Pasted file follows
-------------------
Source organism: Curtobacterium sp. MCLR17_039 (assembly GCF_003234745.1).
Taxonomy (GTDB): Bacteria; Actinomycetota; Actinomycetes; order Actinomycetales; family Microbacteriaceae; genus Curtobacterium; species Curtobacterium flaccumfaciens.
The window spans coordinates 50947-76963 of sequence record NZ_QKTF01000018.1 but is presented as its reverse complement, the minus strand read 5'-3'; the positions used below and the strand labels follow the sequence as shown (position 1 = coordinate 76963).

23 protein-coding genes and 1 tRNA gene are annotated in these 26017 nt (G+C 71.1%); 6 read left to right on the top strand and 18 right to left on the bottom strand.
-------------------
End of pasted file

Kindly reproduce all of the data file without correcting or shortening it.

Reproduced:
Source organism: Curtobacterium sp. MCLR17_039 (assembly GCF_003234745.1).
Taxonomy (GTDB): Bacteria; Actinomycetota; Actinomycetes; order Actinomycetales; family Microbacteriaceae; genus Curtobacterium; species Curtobacterium flaccumfaciens.
The window spans coordinates 50947-76963 of sequence record NZ_QKTF01000018.1 but is presented as its reverse complement, the minus strand read 5'-3'; the positions used below and the strand labels follow the sequence as shown (position 1 = coordinate 76963).

23 protein-coding genes and 1 tRNA gene are annotated in these 26017 nt (G+C 71.1%); 6 read left to right on the top strand and 18 right to left on the bottom strand.